Blackthorn Quarterly Letter April 2018


For some time we have been warning about a melt up in the markets. The stage had been set for asset prices to roar higher. Well, 2018 came roaring in like a lion with, what appears to be, the late stages of a market melt up.  At its zenith the S&P 500 was up almost 7.5% for the month! The incredible start to 2018 was clearly unsustainable and it was obvious that some sort of correction in 2018 was likely. February was clearly much different than January, in that, the S&P 500 that we had come to enjoy over the last 13 months had now turned south.  The volatility quake of February was just what the market needed to wake it from its relentless sleep walk higher. While we have enjoyed the last 9 quarters of positive pricing it was just a matter of time before markets reverted closer to their historical glide path

While we have made note in our letters of historically elevated valuation metrics we see further anecdotal evidence of that elevated pricing in legendary investor Warren Buffett’s latest Annual Letter. Buffett is well known to be constantly on the search for deals in the marketplace. His job is to allocate capital and he does that in buying stocks in companies or preferably entire companies as he adds to his portfolio. One of the main challenges in running Berkshire Hathaway is consistently putting newly acquired capital to work as it is a capital generating machine. In his latest annual address he notes that prices for assets are challenging. He described that finding a deal ata sensible purchase price” has become a challenge”.Berkshire Hathaway Annual Letter 2/26/2018

Why are prices so elevated? As you know from our writings, it is our opinion that elevated prices are directly related to central bank policy around the globe. A policy that, if even spoken of in polite circles a decade ago, would have gotten you laughed out of a room of economists. This past decade has been filled with rising asset prices due to the fire hose of central bank policy. Historically low interest rates, growing balance sheets, and low volatility all combined in excel spreadsheets to justify higher valuations for assets.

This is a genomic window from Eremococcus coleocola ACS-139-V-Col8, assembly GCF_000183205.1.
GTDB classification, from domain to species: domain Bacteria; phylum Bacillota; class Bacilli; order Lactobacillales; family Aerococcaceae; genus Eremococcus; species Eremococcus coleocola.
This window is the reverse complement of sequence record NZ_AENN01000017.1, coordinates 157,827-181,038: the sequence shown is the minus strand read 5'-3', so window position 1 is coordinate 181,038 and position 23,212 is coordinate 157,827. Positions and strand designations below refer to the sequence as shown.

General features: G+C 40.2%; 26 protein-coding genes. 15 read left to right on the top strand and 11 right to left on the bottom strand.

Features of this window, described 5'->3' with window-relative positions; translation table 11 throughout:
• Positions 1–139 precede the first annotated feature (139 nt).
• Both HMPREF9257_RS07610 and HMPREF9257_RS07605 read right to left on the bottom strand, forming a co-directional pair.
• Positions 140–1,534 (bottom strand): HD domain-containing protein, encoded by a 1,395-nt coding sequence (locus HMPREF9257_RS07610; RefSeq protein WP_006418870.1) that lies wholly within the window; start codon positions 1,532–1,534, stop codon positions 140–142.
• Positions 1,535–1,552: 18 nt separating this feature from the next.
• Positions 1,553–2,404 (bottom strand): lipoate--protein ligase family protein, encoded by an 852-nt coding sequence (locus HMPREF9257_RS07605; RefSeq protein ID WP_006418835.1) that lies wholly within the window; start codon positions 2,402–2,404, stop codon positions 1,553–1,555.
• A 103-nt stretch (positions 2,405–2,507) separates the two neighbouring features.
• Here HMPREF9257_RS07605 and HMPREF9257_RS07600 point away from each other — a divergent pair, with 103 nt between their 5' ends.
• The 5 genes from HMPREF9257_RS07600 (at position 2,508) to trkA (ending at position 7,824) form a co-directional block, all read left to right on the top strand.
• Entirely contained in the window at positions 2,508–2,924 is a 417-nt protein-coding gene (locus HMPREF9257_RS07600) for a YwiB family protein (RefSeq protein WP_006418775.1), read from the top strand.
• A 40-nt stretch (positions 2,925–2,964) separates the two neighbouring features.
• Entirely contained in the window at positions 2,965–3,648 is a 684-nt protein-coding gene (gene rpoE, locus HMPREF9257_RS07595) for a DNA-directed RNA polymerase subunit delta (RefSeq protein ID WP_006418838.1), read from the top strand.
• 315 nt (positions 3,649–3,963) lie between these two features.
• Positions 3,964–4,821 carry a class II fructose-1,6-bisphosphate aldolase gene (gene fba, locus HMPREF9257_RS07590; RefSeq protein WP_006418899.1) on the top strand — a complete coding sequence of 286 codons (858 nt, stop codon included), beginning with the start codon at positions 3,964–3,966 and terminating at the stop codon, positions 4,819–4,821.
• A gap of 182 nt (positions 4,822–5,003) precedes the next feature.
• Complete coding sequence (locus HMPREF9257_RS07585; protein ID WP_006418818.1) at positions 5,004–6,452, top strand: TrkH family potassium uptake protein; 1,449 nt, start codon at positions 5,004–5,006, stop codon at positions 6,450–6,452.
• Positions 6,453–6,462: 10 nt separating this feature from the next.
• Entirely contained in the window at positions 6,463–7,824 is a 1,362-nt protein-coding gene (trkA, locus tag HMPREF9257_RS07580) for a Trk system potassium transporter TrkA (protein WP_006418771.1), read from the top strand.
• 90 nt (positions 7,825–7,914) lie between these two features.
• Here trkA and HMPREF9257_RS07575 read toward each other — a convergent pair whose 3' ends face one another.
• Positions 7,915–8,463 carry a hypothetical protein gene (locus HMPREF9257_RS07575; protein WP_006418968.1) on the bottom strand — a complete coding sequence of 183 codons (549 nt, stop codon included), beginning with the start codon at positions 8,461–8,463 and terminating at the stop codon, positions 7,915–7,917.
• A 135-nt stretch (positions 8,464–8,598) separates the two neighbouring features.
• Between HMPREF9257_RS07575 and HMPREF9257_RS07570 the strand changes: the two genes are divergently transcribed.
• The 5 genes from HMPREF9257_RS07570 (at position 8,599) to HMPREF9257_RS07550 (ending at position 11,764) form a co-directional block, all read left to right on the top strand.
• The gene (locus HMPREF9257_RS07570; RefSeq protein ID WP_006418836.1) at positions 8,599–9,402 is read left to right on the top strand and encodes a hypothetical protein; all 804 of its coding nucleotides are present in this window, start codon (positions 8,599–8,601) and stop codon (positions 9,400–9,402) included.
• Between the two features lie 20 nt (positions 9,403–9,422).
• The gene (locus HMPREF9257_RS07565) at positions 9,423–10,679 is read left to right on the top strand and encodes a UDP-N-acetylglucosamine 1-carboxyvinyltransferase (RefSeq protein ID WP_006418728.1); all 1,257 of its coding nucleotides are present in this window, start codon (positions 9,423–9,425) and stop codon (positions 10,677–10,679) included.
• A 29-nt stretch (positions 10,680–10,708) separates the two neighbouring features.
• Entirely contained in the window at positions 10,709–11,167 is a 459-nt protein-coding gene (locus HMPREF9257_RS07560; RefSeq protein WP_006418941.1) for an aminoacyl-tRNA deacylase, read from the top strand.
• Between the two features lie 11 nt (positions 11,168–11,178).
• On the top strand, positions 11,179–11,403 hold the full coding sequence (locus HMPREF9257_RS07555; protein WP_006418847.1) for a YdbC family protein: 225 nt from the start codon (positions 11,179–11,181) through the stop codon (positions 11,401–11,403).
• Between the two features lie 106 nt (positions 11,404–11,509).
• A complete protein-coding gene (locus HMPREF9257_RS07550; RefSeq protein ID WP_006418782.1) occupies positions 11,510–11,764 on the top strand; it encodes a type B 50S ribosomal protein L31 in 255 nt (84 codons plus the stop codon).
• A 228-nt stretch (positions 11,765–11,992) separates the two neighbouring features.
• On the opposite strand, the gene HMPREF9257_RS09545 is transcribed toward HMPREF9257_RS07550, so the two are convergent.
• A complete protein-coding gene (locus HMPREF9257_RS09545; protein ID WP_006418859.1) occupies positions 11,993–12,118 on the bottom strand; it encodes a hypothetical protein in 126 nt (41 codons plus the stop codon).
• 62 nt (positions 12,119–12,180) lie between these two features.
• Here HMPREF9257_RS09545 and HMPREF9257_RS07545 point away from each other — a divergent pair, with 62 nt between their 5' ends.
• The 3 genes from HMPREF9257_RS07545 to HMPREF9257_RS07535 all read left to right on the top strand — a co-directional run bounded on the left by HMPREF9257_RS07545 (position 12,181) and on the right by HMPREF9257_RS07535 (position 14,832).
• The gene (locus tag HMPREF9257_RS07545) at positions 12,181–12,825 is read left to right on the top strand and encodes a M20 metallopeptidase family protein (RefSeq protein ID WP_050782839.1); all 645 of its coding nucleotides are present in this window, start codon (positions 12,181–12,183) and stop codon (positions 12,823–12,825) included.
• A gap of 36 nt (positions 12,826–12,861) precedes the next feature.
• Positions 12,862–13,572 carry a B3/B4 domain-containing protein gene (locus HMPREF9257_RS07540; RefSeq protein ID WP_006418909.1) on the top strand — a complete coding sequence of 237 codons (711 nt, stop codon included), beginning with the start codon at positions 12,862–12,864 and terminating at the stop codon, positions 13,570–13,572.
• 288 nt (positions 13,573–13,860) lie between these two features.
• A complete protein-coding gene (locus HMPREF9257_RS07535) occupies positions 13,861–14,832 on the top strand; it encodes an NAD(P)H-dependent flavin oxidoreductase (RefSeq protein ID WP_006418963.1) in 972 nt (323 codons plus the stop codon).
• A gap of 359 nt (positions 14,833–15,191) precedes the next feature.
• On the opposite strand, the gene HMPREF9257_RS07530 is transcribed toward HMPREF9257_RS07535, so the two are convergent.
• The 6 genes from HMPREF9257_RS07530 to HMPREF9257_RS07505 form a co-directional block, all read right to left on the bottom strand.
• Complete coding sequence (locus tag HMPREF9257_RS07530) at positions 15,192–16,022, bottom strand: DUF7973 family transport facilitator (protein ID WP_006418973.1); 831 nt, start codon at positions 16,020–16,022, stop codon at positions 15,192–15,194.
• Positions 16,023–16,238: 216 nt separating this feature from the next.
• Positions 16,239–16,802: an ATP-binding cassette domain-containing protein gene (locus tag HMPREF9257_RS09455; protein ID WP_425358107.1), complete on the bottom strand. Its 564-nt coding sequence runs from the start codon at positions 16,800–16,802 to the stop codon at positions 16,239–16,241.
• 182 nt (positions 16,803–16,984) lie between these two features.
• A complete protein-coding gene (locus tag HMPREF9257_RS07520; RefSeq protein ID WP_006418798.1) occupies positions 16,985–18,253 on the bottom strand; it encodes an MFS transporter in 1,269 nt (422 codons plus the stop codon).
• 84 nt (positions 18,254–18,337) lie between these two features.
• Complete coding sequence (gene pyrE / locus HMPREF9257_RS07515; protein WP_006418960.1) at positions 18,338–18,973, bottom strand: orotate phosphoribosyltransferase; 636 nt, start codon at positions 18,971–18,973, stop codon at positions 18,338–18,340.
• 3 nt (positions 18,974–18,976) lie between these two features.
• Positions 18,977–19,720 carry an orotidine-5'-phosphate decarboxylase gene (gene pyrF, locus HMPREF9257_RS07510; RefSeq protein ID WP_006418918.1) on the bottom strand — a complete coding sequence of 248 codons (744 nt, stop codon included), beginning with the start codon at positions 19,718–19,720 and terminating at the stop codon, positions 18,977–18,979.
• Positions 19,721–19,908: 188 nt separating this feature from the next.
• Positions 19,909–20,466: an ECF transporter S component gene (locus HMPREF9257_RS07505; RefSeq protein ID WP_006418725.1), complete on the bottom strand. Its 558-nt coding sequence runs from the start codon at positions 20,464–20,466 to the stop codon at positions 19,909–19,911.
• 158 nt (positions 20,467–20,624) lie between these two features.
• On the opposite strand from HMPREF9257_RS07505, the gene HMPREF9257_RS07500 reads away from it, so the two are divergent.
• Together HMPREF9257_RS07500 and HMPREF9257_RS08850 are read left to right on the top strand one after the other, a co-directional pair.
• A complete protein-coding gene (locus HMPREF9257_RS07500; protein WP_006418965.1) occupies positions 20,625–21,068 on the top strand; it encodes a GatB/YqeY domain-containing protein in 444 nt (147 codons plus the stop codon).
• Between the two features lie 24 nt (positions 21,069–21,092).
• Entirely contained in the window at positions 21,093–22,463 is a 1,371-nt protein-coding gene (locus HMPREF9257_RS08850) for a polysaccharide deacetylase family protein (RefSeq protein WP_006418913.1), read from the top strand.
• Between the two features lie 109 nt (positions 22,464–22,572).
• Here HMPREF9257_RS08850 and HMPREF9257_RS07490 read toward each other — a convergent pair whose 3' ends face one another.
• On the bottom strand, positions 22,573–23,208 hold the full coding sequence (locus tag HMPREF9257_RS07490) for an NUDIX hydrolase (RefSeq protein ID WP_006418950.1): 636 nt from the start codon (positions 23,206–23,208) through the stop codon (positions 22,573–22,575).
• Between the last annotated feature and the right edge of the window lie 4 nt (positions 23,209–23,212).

This never before attempted policy is now being seen by central bankers as being long in the tooth. Central bankers are now enacting tighter policy if only to have “bullets in the gun”. There is always another crisis and policymakers know they will be expected to respond. Policy maker’s response to the next crisis would be limited in scope if interest rates are along the zero bound and they hold an inordinately large balance sheet. Federal Reserve officials have been more overt in their recent communications that they are concerned about having the capacity to respond to a crisis in the future.

“Long-term risks include reduced capacity of both fiscal and monetary policy to act against downturns. Eric Rosengren Boston Fed President speech 4/13/18

What Changed?

What has changed is the tax cut. The tax plan really started in the middle of September and that’s when you saw the bond market reacting. …At that point, the market had shifted from its disinflationary mindset to a moderate inflation mindset. And that’s the repricing that has been taking place. Jeff  Sherman CIO Doubleline Funds

Central bankers are right to be concerned as the market perceives a change in mindset. Change can create volatility. Volatility can create fear. Fear can manifest itself in a lack of faith in the Fed to maintain stability. Instability creates lower asset prices.  Investors are seeing inflation on the horizon for the first time in a decade and that necessitates a rotation into a different investment game plan. Currently, investors are walking a tightrope between investing for inflation and investing for deflation. A deflationary game plan includes investing in longer term bonds and buying stocks when central bankers inject capital. An inflationary game plan includes commodities, low duration bonds and equities when inflation is controlled. We are walking a tightrope of investing options as the two outcomes are polar opposites.

“We have to deal with the possibility that at one point the Fed and other central banks may have to take more drastic action than they currently anticipate” and rates “may go higher and faster than people expect.” – JP Morgan CEO Jamie Dimon Annual Letter 2018

Ironically, the next crisis will probably be caused by the central banker’s actions (or inactions) as they try to pare down their balance sheets and normalize interest rates.

Until Something Breaks

And if you respect financial history, what the Fed has always done is hike until something breaks. We definitely had the debt build up. Looking at debt to GDP, people talk a lot about a bond bubble. But it’s not in the treasury market and it’s not in the housing market. It’s in Corporate America – Jeff Sherman CIO Doubleline Funds